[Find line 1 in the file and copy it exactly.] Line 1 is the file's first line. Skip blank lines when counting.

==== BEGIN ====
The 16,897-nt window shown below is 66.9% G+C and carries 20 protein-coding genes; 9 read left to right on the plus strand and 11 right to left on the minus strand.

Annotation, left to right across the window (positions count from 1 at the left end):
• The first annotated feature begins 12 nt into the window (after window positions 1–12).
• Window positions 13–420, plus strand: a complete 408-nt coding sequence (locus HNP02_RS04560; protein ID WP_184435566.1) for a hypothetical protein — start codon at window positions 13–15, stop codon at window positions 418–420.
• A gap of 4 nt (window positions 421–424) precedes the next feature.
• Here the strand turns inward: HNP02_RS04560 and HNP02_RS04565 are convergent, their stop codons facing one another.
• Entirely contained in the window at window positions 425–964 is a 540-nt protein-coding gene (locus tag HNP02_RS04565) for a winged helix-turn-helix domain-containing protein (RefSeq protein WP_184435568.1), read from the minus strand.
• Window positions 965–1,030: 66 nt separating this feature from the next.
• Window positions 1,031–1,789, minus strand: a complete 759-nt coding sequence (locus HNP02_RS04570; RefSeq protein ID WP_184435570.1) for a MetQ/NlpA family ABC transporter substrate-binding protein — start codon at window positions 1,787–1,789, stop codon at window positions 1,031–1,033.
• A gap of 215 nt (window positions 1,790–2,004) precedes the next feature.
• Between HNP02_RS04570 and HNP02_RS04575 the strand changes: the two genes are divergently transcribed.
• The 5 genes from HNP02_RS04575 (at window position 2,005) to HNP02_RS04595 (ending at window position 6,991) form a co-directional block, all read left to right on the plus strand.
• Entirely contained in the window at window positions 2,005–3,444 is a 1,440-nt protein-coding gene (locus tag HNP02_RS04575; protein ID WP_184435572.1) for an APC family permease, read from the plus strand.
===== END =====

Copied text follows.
The 16,897-nt window shown below is 66.9% G+C and carries 20 protein-coding genes; 9 read left to right on the plus strand and 11 right to left on the minus strand.